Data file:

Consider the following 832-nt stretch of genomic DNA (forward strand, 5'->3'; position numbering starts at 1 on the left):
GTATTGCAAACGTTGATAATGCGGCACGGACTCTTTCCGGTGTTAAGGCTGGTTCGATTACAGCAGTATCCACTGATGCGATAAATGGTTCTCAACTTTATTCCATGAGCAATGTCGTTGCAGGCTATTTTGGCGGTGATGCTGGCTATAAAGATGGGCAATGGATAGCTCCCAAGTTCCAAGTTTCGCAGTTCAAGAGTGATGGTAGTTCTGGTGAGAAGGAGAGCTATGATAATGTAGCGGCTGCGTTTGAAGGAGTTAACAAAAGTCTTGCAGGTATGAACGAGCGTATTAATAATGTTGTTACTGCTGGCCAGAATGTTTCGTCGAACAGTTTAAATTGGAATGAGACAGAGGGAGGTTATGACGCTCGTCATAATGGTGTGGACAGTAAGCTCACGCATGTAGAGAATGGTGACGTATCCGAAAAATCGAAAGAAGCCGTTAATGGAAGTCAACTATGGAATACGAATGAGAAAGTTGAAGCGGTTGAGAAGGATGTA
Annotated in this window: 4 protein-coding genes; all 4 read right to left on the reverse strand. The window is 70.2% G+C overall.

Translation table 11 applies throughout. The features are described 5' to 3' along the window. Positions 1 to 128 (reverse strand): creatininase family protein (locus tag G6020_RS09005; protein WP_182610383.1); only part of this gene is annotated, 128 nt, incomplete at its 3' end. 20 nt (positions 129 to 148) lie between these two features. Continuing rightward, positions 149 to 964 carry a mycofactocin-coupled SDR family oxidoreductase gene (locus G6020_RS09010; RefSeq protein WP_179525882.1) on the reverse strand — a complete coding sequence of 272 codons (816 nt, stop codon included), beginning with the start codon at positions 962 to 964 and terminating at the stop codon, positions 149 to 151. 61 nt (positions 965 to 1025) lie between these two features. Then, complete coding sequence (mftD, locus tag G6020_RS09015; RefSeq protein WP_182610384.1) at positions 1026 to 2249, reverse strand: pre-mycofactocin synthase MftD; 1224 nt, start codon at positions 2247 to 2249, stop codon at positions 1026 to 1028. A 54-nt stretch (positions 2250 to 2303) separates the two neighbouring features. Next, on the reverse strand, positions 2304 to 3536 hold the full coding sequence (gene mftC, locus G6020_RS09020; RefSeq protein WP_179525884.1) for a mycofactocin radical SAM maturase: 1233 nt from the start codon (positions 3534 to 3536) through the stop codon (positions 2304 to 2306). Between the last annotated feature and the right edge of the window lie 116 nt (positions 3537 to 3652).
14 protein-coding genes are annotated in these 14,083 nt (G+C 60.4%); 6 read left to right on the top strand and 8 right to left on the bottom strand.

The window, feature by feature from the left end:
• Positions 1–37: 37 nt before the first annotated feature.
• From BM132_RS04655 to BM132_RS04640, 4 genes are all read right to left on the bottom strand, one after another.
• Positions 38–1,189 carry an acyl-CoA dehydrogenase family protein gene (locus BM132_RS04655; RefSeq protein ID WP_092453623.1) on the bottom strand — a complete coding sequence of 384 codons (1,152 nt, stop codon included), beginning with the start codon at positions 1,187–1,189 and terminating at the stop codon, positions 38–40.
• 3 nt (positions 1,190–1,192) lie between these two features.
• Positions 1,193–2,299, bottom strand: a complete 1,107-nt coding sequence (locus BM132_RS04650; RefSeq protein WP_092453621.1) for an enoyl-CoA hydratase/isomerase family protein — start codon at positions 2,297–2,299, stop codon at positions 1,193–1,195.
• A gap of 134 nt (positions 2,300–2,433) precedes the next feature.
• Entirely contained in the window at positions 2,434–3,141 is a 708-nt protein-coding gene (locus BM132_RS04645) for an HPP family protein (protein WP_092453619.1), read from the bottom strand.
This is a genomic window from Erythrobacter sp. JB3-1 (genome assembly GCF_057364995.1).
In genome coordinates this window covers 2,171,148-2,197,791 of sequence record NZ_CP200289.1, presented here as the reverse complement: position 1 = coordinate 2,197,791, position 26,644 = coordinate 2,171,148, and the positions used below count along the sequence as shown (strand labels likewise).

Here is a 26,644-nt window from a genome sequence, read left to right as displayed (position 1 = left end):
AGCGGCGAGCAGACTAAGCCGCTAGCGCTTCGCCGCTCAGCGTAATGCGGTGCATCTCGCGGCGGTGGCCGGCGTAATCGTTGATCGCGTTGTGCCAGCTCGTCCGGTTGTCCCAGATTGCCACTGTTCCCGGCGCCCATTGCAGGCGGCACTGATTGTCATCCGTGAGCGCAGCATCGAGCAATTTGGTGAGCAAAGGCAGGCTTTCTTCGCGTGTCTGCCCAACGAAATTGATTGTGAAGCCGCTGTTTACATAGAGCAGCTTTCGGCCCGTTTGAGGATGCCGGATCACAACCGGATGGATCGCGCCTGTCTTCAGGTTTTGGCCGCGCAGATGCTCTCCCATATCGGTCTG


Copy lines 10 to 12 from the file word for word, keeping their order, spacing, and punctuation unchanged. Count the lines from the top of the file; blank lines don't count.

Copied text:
• 3 nt (positions 1,190–1,192) lie between these two features.
• Positions 1,193–2,299, bottom strand: a complete 1,107-nt coding sequence (locus BM132_RS04650; RefSeq protein WP_092453621.1) for an enoyl-CoA hydratase/isomerase family protein — start codon at positions 2,297–2,299, stop codon at positions 1,193–1,195.
• A gap of 134 nt (positions 2,300–2,433) precedes the next feature.